August 29 I Sunday

Psalms 126-128

1 Corinthians 10:19-33

“The word of the LORD came to Jonah son of Amittai ‘Go to the great city of Nineveh and preach against it, because its wickedness has come up before Me.’ But Jonah ran away from the LORD and headed for Tarshish. He went down to Joppa…”  —Jonah 1:1-3


Peter grew up his whole life with a religious set of Jewish beliefs that were entrenched deep in his thinking, and God reshaped that set of beliefs through the events in Acts 10. God gave a vision to Peter not only to challenge his perspective towards Gentiles, but to reveal to him that the cross of Jesus Christ has removed the dividing wall of hostility that ceremonial divisions created. The Gentiles that were outside of the covenant relationship that Israel enjoyed had now been brought near through the finished work of Jesus Christ on the cross.

      It is useful when we read through the Word to note locations where events take place and then to look at other parts of the Bible where those locations and names are also mentioned. When Peter received the vision from God, he was living in the city of Joppa. This city is also mentioned in the Old Testament story of Jonah. When we study the Gospels, we will find that Peter’s name is actually, “Simon son of Jonah.” Peter grew up as the son of a fisherman and was a fisherman by trade. Could the story of Peter and Cornelius, and the story of Jonah and the big fish possibly be a beautiful parallel?

      Many of us are familiar with the story of Jonah and the big fish. Jonah was called to go and preach to the Ninevites, a pagan people whom he viewed as unclean and undeserving of God’s grace and compassion. In his distaste for the Ninevites, Jonah went in the opposite direction, all the way to Joppa and got on a boat there. While on the boat, a huge storm broke out, and Jonah was thrown overboard and swallowed by a big fish. For three days and three nights, Jonah was in the belly of a fish crying out to God. On the third day, the fish vomited Jonah on a beach. Afterwards, God told Jonah to go and preach to the Ninevites, and Jonah obeyed. Jonah is a story of bias and racism, and a story of obedience to God, even when we do not fully understand what God is doing.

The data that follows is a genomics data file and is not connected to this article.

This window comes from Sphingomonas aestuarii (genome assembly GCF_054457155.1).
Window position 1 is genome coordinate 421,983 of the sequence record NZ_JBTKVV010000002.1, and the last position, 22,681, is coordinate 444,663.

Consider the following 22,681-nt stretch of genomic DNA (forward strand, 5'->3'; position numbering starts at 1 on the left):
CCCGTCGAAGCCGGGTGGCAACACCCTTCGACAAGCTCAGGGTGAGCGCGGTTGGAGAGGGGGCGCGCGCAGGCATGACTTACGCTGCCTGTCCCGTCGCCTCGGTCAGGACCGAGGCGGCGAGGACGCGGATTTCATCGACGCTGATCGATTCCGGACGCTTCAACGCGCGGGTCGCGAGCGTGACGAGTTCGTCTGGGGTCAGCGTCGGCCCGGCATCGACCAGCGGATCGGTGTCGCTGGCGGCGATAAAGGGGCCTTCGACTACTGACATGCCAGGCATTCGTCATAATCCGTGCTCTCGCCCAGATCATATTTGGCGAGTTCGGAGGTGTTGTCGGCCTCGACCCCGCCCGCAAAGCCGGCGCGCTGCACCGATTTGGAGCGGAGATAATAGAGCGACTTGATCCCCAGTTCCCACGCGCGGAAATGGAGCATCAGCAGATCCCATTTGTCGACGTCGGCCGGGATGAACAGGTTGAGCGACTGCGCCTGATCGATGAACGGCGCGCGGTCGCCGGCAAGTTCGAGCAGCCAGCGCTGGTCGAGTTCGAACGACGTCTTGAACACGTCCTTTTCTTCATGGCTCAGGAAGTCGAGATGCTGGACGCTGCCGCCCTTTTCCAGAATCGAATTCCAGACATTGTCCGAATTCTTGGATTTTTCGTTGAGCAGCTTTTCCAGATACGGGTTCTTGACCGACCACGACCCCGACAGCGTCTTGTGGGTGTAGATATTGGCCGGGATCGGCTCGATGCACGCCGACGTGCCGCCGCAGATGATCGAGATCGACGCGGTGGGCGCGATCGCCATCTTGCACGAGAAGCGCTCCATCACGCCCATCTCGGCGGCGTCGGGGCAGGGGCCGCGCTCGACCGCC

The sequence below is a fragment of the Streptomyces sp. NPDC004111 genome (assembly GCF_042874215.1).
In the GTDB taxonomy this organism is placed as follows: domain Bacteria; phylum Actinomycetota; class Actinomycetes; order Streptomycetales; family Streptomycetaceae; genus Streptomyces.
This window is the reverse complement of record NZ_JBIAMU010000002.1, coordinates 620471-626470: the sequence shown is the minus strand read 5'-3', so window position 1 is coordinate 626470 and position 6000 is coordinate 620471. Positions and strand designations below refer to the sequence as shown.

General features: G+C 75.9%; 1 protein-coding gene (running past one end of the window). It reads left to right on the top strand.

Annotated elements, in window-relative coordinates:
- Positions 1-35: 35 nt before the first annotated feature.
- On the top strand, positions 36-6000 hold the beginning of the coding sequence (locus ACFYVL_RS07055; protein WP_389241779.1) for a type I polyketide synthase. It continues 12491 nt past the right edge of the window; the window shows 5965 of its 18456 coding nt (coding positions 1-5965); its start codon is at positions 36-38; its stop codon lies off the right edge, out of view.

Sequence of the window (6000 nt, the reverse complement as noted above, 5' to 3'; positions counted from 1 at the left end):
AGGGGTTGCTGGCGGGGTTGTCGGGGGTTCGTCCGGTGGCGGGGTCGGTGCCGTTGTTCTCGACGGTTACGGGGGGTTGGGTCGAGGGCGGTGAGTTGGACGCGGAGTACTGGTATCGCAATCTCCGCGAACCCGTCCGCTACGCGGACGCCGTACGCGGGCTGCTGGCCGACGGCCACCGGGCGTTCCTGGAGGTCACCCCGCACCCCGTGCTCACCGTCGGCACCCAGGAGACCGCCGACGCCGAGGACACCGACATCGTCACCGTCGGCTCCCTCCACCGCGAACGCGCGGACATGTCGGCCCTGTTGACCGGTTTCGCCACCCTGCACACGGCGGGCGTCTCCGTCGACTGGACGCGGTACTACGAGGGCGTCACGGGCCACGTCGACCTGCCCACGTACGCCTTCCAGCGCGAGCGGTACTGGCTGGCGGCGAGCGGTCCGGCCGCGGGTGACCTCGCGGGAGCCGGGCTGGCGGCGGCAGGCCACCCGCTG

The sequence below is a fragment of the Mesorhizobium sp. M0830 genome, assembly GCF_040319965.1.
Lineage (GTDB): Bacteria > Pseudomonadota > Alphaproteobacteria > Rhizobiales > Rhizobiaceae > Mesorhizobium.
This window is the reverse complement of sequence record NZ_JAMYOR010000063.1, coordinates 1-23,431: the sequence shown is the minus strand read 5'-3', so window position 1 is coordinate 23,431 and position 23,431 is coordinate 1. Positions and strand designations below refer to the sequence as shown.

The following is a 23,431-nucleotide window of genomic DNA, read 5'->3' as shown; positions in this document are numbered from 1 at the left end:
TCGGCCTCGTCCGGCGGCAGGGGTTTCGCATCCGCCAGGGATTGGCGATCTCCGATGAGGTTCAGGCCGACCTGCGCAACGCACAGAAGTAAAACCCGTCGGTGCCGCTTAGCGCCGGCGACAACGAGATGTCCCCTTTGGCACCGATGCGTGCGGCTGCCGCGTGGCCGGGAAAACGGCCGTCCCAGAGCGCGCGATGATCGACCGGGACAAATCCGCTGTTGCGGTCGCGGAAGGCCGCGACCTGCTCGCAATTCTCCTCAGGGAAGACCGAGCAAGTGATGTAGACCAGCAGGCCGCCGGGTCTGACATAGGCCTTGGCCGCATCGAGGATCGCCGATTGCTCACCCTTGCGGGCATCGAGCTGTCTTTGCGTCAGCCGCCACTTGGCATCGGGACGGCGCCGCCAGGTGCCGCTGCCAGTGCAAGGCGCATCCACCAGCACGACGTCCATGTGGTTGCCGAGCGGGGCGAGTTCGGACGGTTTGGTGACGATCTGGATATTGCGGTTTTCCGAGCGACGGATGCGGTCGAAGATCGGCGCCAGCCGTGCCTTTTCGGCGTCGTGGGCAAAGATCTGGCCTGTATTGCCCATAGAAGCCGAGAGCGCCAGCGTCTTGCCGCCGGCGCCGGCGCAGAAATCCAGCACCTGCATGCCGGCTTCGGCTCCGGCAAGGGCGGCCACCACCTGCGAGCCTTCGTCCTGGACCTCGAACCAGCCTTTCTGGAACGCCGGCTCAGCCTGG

What the story of Jonah reveals to us is that it was always in God’s heart to reconcile all people to Himself and to one another. Just as God met Jonah and required him to go where he did not want to go, God also met with Peter, making him go where he did not want to go.

      Where are we reluctant to go and reach the lost for Jesus?

Prayer: Sovereign God, I confess of moments in my life when I was reluctant to go and share the good news of Jesus Christ to others. Help me recognize that the gospel is for all people and compel my heart to share this message with others. Thank You, God.

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